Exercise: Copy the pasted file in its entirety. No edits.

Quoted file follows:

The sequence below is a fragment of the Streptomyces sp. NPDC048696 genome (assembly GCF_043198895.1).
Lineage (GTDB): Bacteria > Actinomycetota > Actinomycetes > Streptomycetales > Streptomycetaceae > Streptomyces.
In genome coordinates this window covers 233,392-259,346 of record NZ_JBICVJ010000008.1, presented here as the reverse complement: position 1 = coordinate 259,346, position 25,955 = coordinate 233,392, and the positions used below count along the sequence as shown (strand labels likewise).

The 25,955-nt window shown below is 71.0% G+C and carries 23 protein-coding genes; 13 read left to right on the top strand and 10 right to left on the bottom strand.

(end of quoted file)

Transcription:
The sequence below is a fragment of the Streptomyces sp. NPDC048696 genome (assembly GCF_043198895.1).
Lineage (GTDB): Bacteria > Actinomycetota > Actinomycetes > Streptomycetales > Streptomycetaceae > Streptomyces.
In genome coordinates this window covers 233,392-259,346 of record NZ_JBICVJ010000008.1, presented here as the reverse complement: position 1 = coordinate 259,346, position 25,955 = coordinate 233,392, and the positions used below count along the sequence as shown (strand labels likewise).

The 25,955-nt window shown below is 71.0% G+C and carries 23 protein-coding genes; 13 read left to right on the top strand and 10 right to left on the bottom strand.